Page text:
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Galaxy spotted near edge of universe

The arrow marks the vicinity of the most distant galaxy in this red optical and infrared picture.
The arrow marks the vicinity of the most distant galaxy in this red optical and infrared picture.  


By Richard Stenger
CNN

(CNN) -- The new titleholder of most distant known object -- a galaxy -- has pushed our celestial view much closer to the edge of the cosmos, a team of international scientists announced.

The galaxy, which could be more than 14 billion light-years away, offers the earliest glimpse into the universe when galaxies and stars formed.

"Scaling the age of the universe to a person's lifetime, we're showing you baby pictures," said lead astronomer Esther Hu of the University of Hawaii.

"The last galaxy snapshot showed a toddler just past his fourth birthday. This one is three-and-a-half," she said.

Requiring billions of years to travel to Earth, the light from the galaxy represents a sample of the universe when it was about 750 million years old, about 50 million years earlier than that from the second most distant known object.

The universe began some 14 billion to 16 billion years ago with the Big Bang, according to the most commonly accepted cosmological model.

The heavens expanded and cooled for 500 million years or so. Then during the next 500 million years, the so-called Dark Ages, the cold gas clumped into galaxies. The dark epoch ended when the galaxies burst into light.

The distant galaxy, indicated by two black marks, appears in a narrow band of light outside the visible spectrum. The inset shows the narrowband image with the light of the neighboring galaxy removed.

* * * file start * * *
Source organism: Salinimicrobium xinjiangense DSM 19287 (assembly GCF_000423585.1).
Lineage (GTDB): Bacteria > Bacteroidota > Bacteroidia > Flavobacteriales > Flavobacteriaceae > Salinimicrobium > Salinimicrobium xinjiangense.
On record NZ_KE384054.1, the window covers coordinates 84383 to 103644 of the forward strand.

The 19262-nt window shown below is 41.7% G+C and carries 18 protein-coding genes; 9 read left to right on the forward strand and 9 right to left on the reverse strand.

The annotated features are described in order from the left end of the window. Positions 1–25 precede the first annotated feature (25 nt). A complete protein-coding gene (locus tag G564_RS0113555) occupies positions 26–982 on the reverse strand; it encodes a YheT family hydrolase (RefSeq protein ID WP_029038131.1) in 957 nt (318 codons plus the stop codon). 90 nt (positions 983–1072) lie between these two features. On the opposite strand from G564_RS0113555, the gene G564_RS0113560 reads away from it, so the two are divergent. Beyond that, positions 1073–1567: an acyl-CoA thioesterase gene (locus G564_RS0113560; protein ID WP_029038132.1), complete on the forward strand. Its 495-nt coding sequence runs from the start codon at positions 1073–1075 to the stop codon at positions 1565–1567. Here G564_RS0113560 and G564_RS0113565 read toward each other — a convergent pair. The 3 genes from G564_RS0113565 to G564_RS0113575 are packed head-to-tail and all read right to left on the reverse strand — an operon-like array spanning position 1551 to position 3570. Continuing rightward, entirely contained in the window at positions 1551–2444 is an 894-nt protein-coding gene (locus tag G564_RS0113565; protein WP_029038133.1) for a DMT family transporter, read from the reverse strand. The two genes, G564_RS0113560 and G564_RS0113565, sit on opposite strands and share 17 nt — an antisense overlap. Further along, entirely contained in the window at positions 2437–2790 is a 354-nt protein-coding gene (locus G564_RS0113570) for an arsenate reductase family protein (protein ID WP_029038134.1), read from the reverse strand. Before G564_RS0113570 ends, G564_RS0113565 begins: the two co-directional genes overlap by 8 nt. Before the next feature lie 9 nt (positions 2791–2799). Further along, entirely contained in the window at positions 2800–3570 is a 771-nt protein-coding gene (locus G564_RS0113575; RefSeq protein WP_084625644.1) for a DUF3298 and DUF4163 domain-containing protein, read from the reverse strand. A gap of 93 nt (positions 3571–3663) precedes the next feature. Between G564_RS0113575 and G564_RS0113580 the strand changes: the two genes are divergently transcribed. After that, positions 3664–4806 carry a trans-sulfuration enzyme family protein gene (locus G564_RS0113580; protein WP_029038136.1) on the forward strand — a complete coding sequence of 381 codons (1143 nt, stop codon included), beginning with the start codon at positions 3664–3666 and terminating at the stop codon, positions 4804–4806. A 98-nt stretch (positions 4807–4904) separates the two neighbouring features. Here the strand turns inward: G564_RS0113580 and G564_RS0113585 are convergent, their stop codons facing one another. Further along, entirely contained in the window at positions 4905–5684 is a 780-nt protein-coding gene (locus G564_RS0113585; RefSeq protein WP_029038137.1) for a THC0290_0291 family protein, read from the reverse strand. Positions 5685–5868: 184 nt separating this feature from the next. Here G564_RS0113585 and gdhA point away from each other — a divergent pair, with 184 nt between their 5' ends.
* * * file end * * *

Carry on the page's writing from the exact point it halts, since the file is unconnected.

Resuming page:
The distant galaxy, indicated by two black marks, appears in a narrow band of light outside the visible spectrum. The inset shows the narrowband image with the light of the neighboring galaxy removed.  

At least, that is what the conventional theory holds about the early evolution of the universe. The new object has forced astronomers to revamp their ideas.

"This galaxy is forming stars at a time speculated to be in the Dark Ages of the universe, when galaxies begin to turn on," Hu said.

The previous record-holder is in a rare class of objects known as quasars, extremely bright galactic cores that could be fueled by black holes.

To find the much fainter galaxy, the scientists relied on a quirky search method, using a gravitational lens in space.

The gravity of a dense bunch of galaxies about 6 million light-years away, known as the Abell 370 cluster field, bent and focused the light of the much more distant galaxy, acting as a de-facto magnifying glass.

The team's work will appear in the April 1 issue of the Astrophysical Journal Letters.



 
 
 
 



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